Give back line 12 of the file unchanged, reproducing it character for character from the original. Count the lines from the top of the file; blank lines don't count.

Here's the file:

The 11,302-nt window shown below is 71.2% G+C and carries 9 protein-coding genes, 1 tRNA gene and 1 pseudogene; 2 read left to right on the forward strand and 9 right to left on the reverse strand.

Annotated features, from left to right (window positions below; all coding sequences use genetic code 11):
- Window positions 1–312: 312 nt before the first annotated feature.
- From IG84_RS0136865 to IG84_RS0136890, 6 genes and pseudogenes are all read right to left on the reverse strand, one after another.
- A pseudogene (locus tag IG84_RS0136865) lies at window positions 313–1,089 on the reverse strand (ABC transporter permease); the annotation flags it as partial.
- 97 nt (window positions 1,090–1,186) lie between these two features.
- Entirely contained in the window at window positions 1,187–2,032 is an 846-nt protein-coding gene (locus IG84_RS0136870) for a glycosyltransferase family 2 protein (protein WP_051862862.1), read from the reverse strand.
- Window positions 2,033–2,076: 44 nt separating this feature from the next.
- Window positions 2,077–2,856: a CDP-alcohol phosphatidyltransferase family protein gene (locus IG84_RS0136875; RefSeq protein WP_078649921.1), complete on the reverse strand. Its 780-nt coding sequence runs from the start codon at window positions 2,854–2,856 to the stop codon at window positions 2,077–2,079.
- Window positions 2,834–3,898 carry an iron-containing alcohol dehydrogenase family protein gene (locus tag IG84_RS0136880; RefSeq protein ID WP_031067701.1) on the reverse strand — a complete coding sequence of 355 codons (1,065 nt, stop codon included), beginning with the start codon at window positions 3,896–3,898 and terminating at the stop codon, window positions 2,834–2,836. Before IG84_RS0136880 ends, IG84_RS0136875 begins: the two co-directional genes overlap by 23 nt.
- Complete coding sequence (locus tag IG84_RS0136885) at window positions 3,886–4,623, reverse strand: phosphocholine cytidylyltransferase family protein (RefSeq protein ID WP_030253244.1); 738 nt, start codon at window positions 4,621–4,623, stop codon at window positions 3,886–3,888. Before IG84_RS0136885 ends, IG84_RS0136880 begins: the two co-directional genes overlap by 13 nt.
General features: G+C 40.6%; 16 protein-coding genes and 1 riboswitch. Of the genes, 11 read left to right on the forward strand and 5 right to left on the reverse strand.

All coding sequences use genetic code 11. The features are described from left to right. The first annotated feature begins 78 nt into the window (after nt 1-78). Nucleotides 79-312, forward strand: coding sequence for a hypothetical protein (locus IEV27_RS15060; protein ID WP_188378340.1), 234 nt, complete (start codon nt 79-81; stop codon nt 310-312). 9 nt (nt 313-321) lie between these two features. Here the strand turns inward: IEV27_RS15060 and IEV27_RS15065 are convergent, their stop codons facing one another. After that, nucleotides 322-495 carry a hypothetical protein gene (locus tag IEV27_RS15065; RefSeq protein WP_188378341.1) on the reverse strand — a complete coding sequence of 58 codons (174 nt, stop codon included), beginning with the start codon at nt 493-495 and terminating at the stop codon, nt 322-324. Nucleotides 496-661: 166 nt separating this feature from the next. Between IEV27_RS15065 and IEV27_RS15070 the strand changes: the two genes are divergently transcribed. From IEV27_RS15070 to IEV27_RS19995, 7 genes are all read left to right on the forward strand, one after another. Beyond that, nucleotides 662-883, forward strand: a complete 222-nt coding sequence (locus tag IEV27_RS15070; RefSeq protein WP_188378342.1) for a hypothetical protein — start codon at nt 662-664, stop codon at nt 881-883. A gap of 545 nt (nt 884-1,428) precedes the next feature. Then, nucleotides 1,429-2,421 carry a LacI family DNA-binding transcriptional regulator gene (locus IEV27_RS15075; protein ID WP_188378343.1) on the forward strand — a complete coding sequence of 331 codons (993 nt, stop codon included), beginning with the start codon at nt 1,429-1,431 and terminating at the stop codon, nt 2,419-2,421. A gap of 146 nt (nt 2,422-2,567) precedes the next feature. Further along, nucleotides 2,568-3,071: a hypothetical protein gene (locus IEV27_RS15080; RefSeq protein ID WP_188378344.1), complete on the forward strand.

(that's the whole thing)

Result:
General features: G+C 40.6%; 16 protein-coding genes and 1 riboswitch. Of the genes, 11 read left to right on the forward strand and 5 right to left on the reverse strand.